Wednesday, November 14, 2018

Is aerobic endurance training even better for the muscles than the heart?

Aerobic exercise capacity is strongly linked to 02 max which is the product of the cardiac output ( stroke volume X heart rate) multiplied by the A-v 02 difference.

Five middle aged men who underwent aerobic training at age 20 in 1966 participated in a 6 month endurance training program in 1996.Their average 02 max increased 14% but there was no change in their maximal cardiac outputs. Their A-V 02 difference did increase by 10% accounting for the  entire improvement in their aerobic power.

The increase in mitochondrial function brought about by aerobic exercise is well documented and the more mitochondrial the higher the 02 uptake by the exercising muscles.

1)McGuire, DK et al A 30 year followup of the Dallas Bedrest and training Study11Effect of age on cardiovascular adaptation to exercise training. Circulation2001 Sept 18 104 (12) 1358-66

Friday, November 09, 2018

Endurance exercise,aortic stiffness,Windkessel effect

The beneficial effect of prolonged endurance aerobic exercise on the aortic and great vessels may be as  important or more important that its effects on diastolic function and favorable remodeling. 

First the aorta is not  a stiff pipe. One  model used to explain aortic function and the shape of  the aortic pressure waves is the Windkessel effect model which considers the aortic and large elastic arteries as if it were an elastic buffering chamber which provides a cushioning or reservoir effect providing blood flow during diastole and damping the pulsatile flow. This reservoir effect flow is said to be as much as 40% of the stroke volume. The large elastic arteries act as capacitors , storing energy during systolic while bulging  a bit and then pushing back  or recoiling during diastole maintaining  a more or less steady flow of blood and offering protection to the vulnerable arterial vessels of the brain and kidney to which excessive pulsatile flow may be harmful. The capacitance effect does not eliminate pulsatilty,of course ,the textbook normal diastolic blood pressure is 80 and  not zero which is what it would be if  the aorta were a lead pipe. 

With aging,and arguably more so with sedentary aging,the elastic vessels become less elastic, stiffer and provide less of the Windkessel effect reflected in higher systolic blood pressure, lower diastolic blood pressure (increased pulse pressure) and more rapid blood flow. This   can measured  by noninvasive measurement of pulse wave velocity with an higher velocity indicating stiffer arteries.Loss of the reservoir  function. i.e.. a stiffer aorta and other great vessels  increase the left ventricular afterload predisposing to left ventricular wall thickening. 

It is easy to find data supporting the claim that exercise will improve aortic compliance.As early as 1973 a report from the Baltimore  Longitudinal Study on Aging (BLSA) (ref 1) indicated improved pulse wave velocity ,augmentation index and systolic blood pressure in older endurance athletes as compared with sedentary controls.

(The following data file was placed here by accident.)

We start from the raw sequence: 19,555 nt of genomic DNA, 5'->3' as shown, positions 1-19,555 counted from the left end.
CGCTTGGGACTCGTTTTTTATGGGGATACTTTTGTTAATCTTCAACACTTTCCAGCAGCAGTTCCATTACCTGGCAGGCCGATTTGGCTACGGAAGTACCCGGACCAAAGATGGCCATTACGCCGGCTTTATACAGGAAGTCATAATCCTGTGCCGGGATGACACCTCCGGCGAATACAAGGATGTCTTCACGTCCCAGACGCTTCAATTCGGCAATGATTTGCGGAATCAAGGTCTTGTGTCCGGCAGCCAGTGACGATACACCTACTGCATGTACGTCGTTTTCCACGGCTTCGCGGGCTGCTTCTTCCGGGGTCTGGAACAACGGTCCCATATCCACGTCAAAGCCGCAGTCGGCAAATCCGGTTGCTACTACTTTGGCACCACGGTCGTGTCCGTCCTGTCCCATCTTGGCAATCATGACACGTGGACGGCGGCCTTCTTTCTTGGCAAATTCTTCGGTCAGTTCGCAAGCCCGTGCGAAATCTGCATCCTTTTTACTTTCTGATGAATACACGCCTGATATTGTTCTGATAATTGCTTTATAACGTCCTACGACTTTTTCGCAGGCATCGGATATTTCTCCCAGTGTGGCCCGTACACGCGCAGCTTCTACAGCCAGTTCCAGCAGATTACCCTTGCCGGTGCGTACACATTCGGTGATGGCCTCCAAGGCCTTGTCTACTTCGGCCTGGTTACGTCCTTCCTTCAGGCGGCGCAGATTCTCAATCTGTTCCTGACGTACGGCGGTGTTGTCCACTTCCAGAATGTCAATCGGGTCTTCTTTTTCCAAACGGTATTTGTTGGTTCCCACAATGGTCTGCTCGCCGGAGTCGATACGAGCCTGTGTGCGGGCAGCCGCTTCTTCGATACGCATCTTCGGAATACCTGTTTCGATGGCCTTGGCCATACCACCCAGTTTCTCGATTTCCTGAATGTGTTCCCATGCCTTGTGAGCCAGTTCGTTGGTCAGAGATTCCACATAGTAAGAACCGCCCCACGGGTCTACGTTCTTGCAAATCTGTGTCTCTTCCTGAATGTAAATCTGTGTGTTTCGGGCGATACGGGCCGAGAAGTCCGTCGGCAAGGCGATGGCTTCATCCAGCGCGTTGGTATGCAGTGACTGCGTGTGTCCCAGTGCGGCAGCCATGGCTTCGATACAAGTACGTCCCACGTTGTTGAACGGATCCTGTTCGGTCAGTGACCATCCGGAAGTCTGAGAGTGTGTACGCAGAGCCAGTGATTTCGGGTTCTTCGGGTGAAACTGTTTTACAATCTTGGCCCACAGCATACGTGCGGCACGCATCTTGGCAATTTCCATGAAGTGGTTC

Other more recent detailed physiologic studies have confirmed that finding. Gates et al(2) studied men with varying exercise histories in three different age groups and reported that the regular endurance trained subjects has lower large artery stiffness as measured by a reduced aortic pulse wave velocity.

An excellent, detailed exposition of the physiology of the adaptation of the aorta to endurance exercise can be found in full free text in reference 3.

1)Vaitkevicius, PV et al Effect of age and aerobic capacity or arterial stiffness in healthy adults.Exp Physiology 2005:90.645-651

2)Gates PE,Left ventricular structure and diastolic function in human aging. Europen Heart Journal 2003,24, 2213-2220

3) Montero, FJC Adaptation of the aorta to training.Physiological perspective.
Apunts,Medicena de L'esport. 2017:52 (193): 3-9

"All models are wrong, some are useful" George Box  1976

Thursday, November 08, 2018

Football lineman may be damaging hearts as well as brains

Dr. J Kin along with Dr. Aaron Baggish, who directs the Cardiovascular Performance Program at MGH, studied a group of NCAA Div.1 college football lineman and compared results with non-lineman over the course of a single season. (1)

They reported that the lineman were all normotensive preseason while post season , 30% had developed Stage one hypertension and 60% developed pre-hypertension. The non-lineman improved their Global Longitudinal Strain measurement (as determined by speckle echocardiography)while the lineman worsened theirs.Concentric hypertrophy was noted in the lineman while the non-linemen displaced eccentric hypertrophy.

This was after a single season.Consider that many high school player play for four years and a number then have a college career.

The authors concluded:
... participation at a lineman field position may lead to a form of sport-related myocardial remodeling that is pathologic rather than adaptive. Future study will be required to determine if targeted efforts to control blood pressure, minimize weight gain, and to include an element of aerobic conditioning in this subset of athletes may attenuate this process and translate into tangible downstream health benefits."
I have blogged before about the occurrence of CTE in collegiate football players quoting a study from the Boston University CTE center. The authors reported 48 cases who only played high school and college ball.

There have also been several articles reporting imaging abnormalities in young players with both concussive and subconcussive head trauma.Now we seem to have evidence of subclinical heart damage  that like subconcussive blows might lead to downstream health problems.

1)Lin, J Blood pressure and left ventricular remodeling among American style football players.
JACC,vol 9, number 12 dec. 2016.